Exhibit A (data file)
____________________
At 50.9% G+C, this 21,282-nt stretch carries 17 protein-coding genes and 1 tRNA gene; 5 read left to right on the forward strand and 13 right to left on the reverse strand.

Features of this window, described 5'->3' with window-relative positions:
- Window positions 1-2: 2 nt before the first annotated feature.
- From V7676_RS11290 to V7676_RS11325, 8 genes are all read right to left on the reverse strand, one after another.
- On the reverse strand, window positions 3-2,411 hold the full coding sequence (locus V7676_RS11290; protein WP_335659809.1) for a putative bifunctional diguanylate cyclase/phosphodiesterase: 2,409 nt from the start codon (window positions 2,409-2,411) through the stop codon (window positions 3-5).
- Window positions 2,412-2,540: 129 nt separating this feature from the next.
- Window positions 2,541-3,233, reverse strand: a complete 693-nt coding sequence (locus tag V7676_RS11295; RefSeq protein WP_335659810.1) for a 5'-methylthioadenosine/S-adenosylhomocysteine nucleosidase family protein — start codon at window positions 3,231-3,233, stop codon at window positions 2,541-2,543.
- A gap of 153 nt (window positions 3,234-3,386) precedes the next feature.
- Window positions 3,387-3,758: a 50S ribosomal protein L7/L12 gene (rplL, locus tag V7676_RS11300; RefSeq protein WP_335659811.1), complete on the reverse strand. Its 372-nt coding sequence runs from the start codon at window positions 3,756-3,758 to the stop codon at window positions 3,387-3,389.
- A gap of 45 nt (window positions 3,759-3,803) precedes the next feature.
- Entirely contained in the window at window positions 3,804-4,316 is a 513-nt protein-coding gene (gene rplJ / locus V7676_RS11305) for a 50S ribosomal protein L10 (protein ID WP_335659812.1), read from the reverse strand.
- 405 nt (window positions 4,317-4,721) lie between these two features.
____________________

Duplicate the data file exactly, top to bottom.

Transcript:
At 50.9% G+C, this 21,282-nt stretch carries 17 protein-coding genes and 1 tRNA gene; 5 read left to right on the forward strand and 13 right to left on the reverse strand.

Features of this window, described 5'->3' with window-relative positions:
- Window positions 1-2: 2 nt before the first annotated feature.
- From V7676_RS11290 to V7676_RS11325, 8 genes are all read right to left on the reverse strand, one after another.
- On the reverse strand, window positions 3-2,411 hold the full coding sequence (locus V7676_RS11290; protein WP_335659809.1) for a putative bifunctional diguanylate cyclase/phosphodiesterase: 2,409 nt from the start codon (window positions 2,409-2,411) through the stop codon (window positions 3-5).
- Window positions 2,412-2,540: 129 nt separating this feature from the next.
- Window positions 2,541-3,233, reverse strand: a complete 693-nt coding sequence (locus tag V7676_RS11295; RefSeq protein WP_335659810.1) for a 5'-methylthioadenosine/S-adenosylhomocysteine nucleosidase family protein — start codon at window positions 3,231-3,233, stop codon at window positions 2,541-2,543.
- A gap of 153 nt (window positions 3,234-3,386) precedes the next feature.
- Window positions 3,387-3,758: a 50S ribosomal protein L7/L12 gene (rplL, locus tag V7676_RS11300; RefSeq protein WP_335659811.1), complete on the reverse strand. Its 372-nt coding sequence runs from the start codon at window positions 3,756-3,758 to the stop codon at window positions 3,387-3,389.
- A gap of 45 nt (window positions 3,759-3,803) precedes the next feature.
- Entirely contained in the window at window positions 3,804-4,316 is a 513-nt protein-coding gene (gene rplJ / locus V7676_RS11305) for a 50S ribosomal protein L10 (protein ID WP_335659812.1), read from the reverse strand.
- 405 nt (window positions 4,317-4,721) lie between these two features.